Hedging interest rate risk?

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unbiased
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Hedging interest rate risk?

Post by unbiased »

Anyone making any adjustments to their bond allocations to hedge rising rates or are you planning to just "roll with it" when it happens.

What scares me about the medium term for bonds is that I've never in my 20+ investing career experienced a sustained rising rate environment. Sure, we had a taste in 2018 but that was short lived.

Alternatively, nothing bad may happen--just like after 2008 when everyone said "rates can only go up" etc. Bonds did fine.

So, anyone make any changes? Shorten duration? Nothing? Just wondering what the smart people around here are doing/not doing about this realistic, but not certain, possibility.
000
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Re: Hedging interest rate risk?

Post by 000 »

I am staying the course with my cash allocation inspired by the Permanent Portfolio.
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vineviz
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Re: Hedging interest rate risk?

Post by vineviz »

unbiased wrote: Sun Sep 06, 2020 7:31 pm So, anyone make any changes? Shorten duration? Nothing? Just wondering what the smart people around here are doing/not doing about this realistic, but not certain, possibility.
The only sure way to keep yourself from being exposed to interest rate risk is to match the duration of your bond holdings as closely as you can to your investment horizon. An investor who might live for 40-50 years more should be in long-term, not short-term, bonds if their goal is reduce interest rate risk.
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alex_686
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Re: Hedging interest rate risk?

Post by alex_686 »

You will want to unpack what you are trying to do.

First, why do you want to hedge? What risk are you exposed to? I will point out that banks need to hedge interest rate risk. They have a fair amount of assets and liabilities that are interest rate sensitive. It makes sense here. And banks can, to a certain extent, create natural hedges. Options for individual investors are scarce. Getting a 30 year mortgage is one of the few choices out there?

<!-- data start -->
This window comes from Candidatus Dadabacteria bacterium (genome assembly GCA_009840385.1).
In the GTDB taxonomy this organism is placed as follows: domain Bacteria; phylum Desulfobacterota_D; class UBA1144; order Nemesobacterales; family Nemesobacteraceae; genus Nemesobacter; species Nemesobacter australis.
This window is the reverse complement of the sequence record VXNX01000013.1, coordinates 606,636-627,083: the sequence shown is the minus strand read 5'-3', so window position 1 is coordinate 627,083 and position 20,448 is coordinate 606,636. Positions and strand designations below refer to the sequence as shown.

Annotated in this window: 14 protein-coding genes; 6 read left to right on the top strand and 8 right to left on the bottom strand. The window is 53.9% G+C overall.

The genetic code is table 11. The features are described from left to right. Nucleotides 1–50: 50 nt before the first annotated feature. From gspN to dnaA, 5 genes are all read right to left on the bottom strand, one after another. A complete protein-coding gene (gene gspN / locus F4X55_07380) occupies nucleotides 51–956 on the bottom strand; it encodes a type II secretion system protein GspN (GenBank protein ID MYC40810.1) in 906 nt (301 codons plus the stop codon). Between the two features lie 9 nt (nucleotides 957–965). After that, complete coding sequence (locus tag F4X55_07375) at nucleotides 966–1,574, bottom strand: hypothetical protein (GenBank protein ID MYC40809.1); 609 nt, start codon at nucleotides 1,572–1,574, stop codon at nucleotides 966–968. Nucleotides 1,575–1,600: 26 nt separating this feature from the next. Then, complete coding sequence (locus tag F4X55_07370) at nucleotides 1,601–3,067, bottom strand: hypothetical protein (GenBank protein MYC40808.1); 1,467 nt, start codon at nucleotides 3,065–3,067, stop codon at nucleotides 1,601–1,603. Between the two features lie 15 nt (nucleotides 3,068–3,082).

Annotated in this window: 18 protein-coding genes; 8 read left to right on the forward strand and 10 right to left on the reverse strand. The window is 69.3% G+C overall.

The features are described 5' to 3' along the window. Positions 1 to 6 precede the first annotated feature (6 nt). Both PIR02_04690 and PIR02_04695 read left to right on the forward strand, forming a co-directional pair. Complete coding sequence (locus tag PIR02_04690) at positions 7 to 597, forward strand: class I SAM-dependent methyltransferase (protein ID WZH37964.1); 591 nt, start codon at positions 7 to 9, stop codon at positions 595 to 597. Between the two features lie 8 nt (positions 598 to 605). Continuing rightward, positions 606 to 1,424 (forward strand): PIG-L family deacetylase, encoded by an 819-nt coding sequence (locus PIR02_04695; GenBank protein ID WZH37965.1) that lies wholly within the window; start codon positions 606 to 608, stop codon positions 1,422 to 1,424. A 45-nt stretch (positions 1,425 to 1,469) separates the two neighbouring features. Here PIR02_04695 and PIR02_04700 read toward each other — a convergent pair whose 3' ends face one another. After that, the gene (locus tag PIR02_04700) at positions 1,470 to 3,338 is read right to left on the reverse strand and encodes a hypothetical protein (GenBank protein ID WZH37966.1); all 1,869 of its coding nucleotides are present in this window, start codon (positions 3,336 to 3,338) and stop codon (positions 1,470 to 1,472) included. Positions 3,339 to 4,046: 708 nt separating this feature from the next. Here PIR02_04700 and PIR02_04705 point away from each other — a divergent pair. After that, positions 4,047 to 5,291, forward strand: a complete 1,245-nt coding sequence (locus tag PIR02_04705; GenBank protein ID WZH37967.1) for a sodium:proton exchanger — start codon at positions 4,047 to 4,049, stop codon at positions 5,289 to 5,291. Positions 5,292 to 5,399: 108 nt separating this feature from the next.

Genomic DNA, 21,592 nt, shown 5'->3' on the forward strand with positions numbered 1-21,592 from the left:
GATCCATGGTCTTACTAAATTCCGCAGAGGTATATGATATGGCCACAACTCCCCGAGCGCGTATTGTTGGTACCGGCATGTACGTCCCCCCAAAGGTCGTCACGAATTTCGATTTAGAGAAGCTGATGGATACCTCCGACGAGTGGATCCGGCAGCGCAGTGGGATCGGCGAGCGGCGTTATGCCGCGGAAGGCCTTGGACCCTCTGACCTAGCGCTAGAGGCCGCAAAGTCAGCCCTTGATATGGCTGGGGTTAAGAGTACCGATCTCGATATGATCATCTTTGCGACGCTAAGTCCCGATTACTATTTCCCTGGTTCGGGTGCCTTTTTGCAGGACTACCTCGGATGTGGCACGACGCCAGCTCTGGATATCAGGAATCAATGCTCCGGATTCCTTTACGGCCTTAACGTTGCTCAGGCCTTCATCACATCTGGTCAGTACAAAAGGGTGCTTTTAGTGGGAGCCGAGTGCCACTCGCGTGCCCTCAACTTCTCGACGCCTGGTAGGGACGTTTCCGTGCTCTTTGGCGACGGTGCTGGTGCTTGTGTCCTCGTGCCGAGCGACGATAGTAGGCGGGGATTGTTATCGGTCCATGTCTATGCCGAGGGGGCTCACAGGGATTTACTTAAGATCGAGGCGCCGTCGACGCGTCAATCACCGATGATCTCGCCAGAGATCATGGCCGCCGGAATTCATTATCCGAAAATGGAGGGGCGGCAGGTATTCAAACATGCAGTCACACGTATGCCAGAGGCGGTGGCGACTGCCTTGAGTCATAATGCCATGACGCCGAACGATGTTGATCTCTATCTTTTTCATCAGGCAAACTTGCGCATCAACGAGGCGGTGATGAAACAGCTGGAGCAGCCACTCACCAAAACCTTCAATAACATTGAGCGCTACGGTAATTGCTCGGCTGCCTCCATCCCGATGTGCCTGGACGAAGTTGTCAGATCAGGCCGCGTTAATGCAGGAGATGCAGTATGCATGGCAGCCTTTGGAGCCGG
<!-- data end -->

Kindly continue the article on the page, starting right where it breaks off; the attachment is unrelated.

Or are you trying to maximize portfolio return?

So are you trying to actively time the market? Not only do you need to correctly predict that interest rates are low but when they are going to rise. There is no reason why interest rates could not stay at the current rock bottom yields for another 10 years.

Or are you trying to say that the risk-adjusted returns for bonds are unattractive. But what are they unattractive against? Equities? This has been my choice - decreasing bond exposures for more equity. I think it is a good choice, but not the safe choice.

Sorry, no easy options here.
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Re: Hedging interest rate risk?

Post by whodidntante »

Some of us say that we will be compensated for taking term risk. When the compensation is not available, we buy investments with no term risk.
Semantics
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Re: Hedging interest rate risk?

Post by Semantics »

You may want to look into IVOL. It aims to hedge the risk of an increase in rates and/or inflation. It's a fairly new ETF and I don't know much about it, and the expense ratio is high at 0.99%, so I've been waiting for some of the more knowledgeable folks around here to take an interest before I seriously consider it. As far as I can tell, it's mostly TIPS, with a small portion allocated to call options on yield curve steepness; so maybe the way to think of it is a TIPS fund that won't decline if the 10-year yield go up. That is fairly intriguing, but if inflation stays close to 2% long-term and interest rates don't rise for a long time then I'd be paying the expense ratio for nothing.
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unbiased
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Re: Hedging interest rate risk?

Post by unbiased »

alex_686 wrote: Sun Sep 06, 2020 8:23 pm You will want to unpack what you are trying to do.

First, why do you want to hedge? What risk are you exposed to? I will point out that banks need to hedge interest rate risk. They have a fair amount of assets and liabilities that are interest rate sensitive. It makes sense here. And banks can, to a certain extent, create natural hedges. Options for individual investors are scarce. Getting a 30 year mortgage is one of the few choices out there?
Good questions and thanks for asking. Not trying to predict or time, just defend. In my retirement allocation (still a few years out), I am building out 10 years of expenses in cash/bonds to manage the risk of a potential decade of low stock returns. My fear is a rising rate/declining stock market environment where my bonds + stocks are suffering and I may be faced with selling "low."

For at least a couple years of expenses, what I've done personally to "hedge" (so-to-speak) is the following:
Cash
Bond Ladder
VRP (floating rate preferred stock)
FLRN (floating rate corporate bonds)
VWSTX (short term)
VTIP (potentially)